Got a Tumblr? WordPress? Blogger? Reddit? Even if you don’t, it’s not hard to get set up on these websites and start posting your content, be it fanfiction or original work, short-stories or novel snippets. All of this for free with no gatekeepers to turn you away. Consider making your own little writing domain on a more open website like WordPress or Blogger and then crossposting your work to forums you must join like Tumblr. All of these boast an anonymous function if keeping your own name off your work will help you be braver about posting publicly. Liberal use of tags helps readers find you.

Keep in mind that what you post on the internet, most magazines, quarterlies, journals, and contest websites will consider published. It’s great to post original fiction on your blog, but make sure it’s work you’re willing to give away for free. Hold back any pieces you hope to submit or sell.

Word Nerd Scribbles (a blog I had created but rarely used) became a great place to post my profile pieces written about friends and family for a Facebook social project. You can read about how that went here.

  • Write it for you

In the end, the audience member who matters the most is you. Whether you write just for yourself or you want to garner as many appreciative readers as possible, you are the one who has to like what you write. Don’t be too hard on yourself, accept your own criticisms with a grain of salt, and remember to forgive yourself as much as you would forgive another writer.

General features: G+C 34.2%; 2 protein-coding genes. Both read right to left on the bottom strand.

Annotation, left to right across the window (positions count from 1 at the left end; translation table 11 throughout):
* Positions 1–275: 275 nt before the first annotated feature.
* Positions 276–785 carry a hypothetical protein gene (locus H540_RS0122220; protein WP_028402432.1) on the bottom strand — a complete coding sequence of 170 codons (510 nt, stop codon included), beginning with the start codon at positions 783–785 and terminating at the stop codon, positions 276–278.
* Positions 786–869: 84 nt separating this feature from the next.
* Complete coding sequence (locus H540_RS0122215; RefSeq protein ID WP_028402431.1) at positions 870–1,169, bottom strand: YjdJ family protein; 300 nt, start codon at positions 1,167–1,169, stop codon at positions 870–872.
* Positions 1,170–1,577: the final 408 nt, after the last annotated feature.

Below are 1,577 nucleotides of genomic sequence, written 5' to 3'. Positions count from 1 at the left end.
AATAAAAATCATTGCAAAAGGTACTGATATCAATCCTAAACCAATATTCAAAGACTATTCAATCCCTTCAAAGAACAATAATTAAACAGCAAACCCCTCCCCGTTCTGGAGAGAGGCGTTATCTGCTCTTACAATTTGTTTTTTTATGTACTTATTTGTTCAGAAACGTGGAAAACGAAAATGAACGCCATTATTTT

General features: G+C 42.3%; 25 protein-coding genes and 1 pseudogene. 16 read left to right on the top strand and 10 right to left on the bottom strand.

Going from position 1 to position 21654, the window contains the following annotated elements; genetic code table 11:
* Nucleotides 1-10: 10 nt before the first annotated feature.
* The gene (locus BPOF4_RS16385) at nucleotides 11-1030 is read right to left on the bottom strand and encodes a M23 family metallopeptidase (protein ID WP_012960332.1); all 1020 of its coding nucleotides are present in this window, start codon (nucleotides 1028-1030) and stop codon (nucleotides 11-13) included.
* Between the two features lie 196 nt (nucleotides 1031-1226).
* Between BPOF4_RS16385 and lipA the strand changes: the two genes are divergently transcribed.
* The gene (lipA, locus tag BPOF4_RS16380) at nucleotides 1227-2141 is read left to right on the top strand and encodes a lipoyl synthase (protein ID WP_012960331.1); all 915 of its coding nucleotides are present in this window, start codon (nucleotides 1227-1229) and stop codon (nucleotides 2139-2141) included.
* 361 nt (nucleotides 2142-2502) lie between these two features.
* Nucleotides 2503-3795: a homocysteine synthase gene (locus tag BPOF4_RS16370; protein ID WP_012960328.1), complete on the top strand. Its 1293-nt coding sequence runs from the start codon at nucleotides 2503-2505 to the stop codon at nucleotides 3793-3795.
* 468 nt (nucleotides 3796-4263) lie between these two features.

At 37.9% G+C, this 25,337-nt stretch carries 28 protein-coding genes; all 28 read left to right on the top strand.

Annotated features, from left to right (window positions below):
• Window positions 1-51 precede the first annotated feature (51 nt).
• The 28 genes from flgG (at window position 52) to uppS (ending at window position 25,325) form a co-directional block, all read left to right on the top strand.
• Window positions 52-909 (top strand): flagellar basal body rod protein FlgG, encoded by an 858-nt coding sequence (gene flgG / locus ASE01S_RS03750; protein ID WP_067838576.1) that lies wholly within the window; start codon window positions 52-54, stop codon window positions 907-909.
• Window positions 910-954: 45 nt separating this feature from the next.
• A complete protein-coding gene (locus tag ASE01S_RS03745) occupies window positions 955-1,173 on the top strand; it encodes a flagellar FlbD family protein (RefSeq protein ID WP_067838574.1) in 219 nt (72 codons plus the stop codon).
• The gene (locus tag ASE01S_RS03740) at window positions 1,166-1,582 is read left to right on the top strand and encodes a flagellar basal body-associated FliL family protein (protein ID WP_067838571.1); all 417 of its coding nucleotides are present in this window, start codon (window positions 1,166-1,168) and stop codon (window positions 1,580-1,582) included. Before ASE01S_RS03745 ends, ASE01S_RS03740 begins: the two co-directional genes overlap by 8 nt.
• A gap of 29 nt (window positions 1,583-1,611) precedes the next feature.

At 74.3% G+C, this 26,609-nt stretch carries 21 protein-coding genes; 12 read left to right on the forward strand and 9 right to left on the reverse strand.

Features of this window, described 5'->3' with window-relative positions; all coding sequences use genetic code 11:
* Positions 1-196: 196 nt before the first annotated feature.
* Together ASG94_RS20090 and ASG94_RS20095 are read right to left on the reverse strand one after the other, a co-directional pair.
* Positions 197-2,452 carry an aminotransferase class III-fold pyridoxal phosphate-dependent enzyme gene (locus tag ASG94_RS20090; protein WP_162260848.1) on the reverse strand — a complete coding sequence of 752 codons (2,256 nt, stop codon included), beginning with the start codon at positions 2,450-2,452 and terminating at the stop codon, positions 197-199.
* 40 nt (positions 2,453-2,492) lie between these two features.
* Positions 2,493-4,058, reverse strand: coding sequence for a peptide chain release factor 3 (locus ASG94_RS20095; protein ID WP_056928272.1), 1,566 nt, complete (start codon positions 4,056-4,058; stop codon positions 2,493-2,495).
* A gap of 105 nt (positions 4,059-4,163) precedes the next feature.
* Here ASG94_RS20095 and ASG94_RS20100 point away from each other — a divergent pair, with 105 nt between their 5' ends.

In On Writing, Stephen King says, “Write with the door closed, rewrite with the door open.” Meaning to help alleviate that anxiety, forget about audience altogether. They don’t matter until you get to the revision stage; your writing is for you.

Do you as an anxious writer have any tricks for powering through that fear and writing anyway? If you’re willing to share, I’d love to hear about them in the comments. Happy 101st Post!


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Author: S. G. Baker

S. G. Baker has spent her entire life on the eerie High Plains of the Texas Panhandle. Her most recent short-story, "Thirsty Ground," is featured in Road Kill: Texas Horror by Texas Writers Vol. 2. She’s graduated from West Texas A&M University with a degree in English and two short-stories published in the WT English, Philosophy, and Modern Languages periodical The Legacy.

2 thoughts on “Writing with Anxiety: Be Afraid and Write It Anyway”

  1. This is a great article. It not only addresses general writing anxiety, but also the anxiety of figuring out how to digitally share one’s creative efforts. I will definitely be bookmarking this and referring to it often.

    1. I’m so glad you found it helpful! I hope all anxious creatives take a chance on getting their work out there; you never know when a reader might be looking for exactly what they have to offer.